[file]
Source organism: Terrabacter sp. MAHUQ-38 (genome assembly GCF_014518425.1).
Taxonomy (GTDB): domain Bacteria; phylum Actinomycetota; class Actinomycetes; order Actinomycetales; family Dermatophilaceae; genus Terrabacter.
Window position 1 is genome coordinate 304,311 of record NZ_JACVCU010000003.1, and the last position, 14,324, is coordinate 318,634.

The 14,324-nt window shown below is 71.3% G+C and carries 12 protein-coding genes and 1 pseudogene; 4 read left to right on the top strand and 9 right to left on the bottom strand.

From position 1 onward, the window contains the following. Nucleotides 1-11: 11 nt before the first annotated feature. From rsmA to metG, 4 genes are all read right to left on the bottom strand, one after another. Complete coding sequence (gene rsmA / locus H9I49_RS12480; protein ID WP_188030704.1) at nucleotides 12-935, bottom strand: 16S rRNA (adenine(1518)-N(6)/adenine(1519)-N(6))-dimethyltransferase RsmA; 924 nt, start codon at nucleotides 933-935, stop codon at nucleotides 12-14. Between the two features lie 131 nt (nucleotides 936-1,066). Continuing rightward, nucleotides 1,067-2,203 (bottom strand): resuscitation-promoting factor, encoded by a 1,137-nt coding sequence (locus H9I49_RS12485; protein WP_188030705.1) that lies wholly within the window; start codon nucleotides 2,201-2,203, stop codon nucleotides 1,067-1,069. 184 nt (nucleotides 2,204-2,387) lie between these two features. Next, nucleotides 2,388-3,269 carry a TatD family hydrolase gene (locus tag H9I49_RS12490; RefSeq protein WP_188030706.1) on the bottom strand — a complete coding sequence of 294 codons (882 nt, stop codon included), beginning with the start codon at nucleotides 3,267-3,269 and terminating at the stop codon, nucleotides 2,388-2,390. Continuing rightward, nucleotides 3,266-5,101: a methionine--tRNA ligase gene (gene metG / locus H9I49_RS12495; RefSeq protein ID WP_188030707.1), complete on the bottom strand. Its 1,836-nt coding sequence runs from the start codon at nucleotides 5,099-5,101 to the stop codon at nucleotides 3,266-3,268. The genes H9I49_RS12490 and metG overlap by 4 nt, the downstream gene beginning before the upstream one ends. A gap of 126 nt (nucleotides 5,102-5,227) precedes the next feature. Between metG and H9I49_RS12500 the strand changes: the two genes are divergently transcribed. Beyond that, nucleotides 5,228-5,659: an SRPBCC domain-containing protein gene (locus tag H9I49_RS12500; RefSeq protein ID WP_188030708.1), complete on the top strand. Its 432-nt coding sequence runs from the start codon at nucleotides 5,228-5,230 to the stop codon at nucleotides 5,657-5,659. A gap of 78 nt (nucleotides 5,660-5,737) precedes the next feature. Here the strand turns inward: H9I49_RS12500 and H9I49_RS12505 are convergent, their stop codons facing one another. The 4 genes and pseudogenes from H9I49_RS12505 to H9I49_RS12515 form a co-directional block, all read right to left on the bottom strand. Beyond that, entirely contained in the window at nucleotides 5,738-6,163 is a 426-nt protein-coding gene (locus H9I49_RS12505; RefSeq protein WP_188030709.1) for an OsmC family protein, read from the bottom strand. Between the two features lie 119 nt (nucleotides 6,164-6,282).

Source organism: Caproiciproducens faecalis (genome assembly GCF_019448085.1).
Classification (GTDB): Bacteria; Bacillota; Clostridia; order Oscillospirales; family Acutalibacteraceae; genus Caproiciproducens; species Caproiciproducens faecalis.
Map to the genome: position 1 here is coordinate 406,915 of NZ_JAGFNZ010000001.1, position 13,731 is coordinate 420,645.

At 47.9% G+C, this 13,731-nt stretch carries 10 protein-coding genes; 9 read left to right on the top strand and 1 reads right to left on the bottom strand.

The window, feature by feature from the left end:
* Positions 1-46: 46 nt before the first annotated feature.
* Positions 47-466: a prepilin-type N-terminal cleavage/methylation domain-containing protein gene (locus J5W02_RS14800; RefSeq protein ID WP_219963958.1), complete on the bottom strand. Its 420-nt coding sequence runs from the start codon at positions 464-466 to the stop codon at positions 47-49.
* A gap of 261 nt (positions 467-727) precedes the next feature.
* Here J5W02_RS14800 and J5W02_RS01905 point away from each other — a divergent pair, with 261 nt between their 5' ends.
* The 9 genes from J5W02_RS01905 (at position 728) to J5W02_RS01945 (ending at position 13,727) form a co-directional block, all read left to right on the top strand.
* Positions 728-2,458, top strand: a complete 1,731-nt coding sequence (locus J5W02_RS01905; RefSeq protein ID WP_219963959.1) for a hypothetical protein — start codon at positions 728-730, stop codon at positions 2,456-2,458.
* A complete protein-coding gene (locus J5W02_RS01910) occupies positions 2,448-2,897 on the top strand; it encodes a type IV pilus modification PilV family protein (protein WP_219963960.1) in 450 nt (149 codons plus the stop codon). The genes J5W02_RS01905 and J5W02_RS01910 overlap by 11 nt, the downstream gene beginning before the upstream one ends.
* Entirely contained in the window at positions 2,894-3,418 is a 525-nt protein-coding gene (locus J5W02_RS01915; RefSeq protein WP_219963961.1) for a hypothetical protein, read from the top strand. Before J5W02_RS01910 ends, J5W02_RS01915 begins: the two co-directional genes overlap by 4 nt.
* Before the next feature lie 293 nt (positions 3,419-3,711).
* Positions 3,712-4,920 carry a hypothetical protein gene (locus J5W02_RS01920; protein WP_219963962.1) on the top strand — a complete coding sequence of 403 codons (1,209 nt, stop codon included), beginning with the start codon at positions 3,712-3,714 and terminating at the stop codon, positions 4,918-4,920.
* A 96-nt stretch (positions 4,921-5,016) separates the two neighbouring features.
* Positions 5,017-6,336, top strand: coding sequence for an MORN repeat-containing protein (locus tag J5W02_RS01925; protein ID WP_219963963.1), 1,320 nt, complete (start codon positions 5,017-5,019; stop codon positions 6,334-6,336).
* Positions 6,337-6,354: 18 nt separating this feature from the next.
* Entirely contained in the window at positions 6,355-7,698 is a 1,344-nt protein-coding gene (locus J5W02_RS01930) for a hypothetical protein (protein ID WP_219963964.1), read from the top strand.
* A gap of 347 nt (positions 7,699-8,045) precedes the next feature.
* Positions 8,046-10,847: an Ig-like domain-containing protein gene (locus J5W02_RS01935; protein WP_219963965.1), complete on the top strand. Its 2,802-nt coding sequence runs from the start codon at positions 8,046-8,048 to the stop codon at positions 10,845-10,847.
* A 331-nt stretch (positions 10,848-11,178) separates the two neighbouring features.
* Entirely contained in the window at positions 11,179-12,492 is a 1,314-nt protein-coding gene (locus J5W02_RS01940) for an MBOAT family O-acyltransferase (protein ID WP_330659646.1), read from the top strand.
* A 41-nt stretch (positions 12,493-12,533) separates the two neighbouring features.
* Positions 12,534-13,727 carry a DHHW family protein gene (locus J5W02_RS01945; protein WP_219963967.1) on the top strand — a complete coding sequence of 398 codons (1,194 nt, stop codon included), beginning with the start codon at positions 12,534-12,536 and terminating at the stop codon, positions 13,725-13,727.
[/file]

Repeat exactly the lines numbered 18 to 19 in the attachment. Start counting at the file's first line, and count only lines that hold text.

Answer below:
* Entirely contained in the window at positions 2,894-3,418 is a 525-nt protein-coding gene (locus J5W02_RS01915; RefSeq protein WP_219963961.1) for a hypothetical protein, read from the top strand. Before J5W02_RS01910 ends, J5W02_RS01915 begins: the two co-directional genes overlap by 4 nt.
* Before the next feature lie 293 nt (positions 3,419-3,711).